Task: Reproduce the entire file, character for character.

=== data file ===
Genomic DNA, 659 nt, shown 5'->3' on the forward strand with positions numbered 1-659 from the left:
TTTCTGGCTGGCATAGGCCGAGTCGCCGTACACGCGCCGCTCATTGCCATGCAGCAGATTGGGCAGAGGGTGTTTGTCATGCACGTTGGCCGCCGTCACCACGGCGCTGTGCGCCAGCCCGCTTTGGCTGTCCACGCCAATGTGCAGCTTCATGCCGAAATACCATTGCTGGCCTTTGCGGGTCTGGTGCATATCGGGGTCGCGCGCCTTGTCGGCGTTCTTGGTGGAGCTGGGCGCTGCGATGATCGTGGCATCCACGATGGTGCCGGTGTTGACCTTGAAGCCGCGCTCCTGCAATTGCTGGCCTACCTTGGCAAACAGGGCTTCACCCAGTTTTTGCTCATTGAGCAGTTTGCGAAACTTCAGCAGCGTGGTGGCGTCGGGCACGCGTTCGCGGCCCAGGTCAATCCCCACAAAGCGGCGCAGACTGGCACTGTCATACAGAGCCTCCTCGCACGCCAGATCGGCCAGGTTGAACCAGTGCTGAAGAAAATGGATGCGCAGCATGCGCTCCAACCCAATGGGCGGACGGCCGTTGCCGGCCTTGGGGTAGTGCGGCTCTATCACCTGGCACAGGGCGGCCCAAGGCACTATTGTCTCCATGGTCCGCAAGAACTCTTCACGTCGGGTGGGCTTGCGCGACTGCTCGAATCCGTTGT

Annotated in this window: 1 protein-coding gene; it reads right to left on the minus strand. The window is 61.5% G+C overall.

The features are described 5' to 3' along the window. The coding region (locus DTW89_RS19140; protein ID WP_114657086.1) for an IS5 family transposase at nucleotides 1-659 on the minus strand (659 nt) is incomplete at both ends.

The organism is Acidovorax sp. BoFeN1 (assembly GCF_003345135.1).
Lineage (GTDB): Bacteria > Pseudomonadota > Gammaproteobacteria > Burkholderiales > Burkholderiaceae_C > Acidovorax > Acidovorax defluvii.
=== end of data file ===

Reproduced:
Genomic DNA, 659 nt, shown 5'->3' on the forward strand with positions numbered 1-659 from the left:
TTTCTGGCTGGCATAGGCCGAGTCGCCGTACACGCGCCGCTCATTGCCATGCAGCAGATTGGGCAGAGGGTGTTTGTCATGCACGTTGGCCGCCGTCACCACGGCGCTGTGCGCCAGCCCGCTTTGGCTGTCCACGCCAATGTGCAGCTTCATGCCGAAATACCATTGCTGGCCTTTGCGGGTCTGGTGCATATCGGGGTCGCGCGCCTTGTCGGCGTTCTTGGTGGAGCTGGGCGCTGCGATGATCGTGGCATCCACGATGGTGCCGGTGTTGACCTTGAAGCCGCGCTCCTGCAATTGCTGGCCTACCTTGGCAAACAGGGCTTCACCCAGTTTTTGCTCATTGAGCAGTTTGCGAAACTTCAGCAGCGTGGTGGCGTCGGGCACGCGTTCGCGGCCCAGGTCAATCCCCACAAAGCGGCGCAGACTGGCACTGTCATACAGAGCCTCCTCGCACGCCAGATCGGCCAGGTTGAACCAGTGCTGAAGAAAATGGATGCGCAGCATGCGCTCCAACCCAATGGGCGGACGGCCGTTGCCGGCCTTGGGGTAGTGCGGCTCTATCACCTGGCACAGGGCGGCCCAAGGCACTATTGTCTCCATGGTCCGCAAGAACTCTTCACGTCGGGTGGGCTTGCGCGACTGCTCGAATCCGTTGT

Annotated in this window: 1 protein-coding gene; it reads right to left on the minus strand. The window is 61.5% G+C overall.

The features are described 5' to 3' along the window. The coding region (locus DTW89_RS19140; protein ID WP_114657086.1) for an IS5 family transposase at nucleotides 1-659 on the minus strand (659 nt) is incomplete at both ends.

The organism is Acidovorax sp. BoFeN1 (assembly GCF_003345135.1).
Lineage (GTDB): Bacteria > Pseudomonadota > Gammaproteobacteria > Burkholderiales > Burkholderiaceae_C > Acidovorax > Acidovorax defluvii.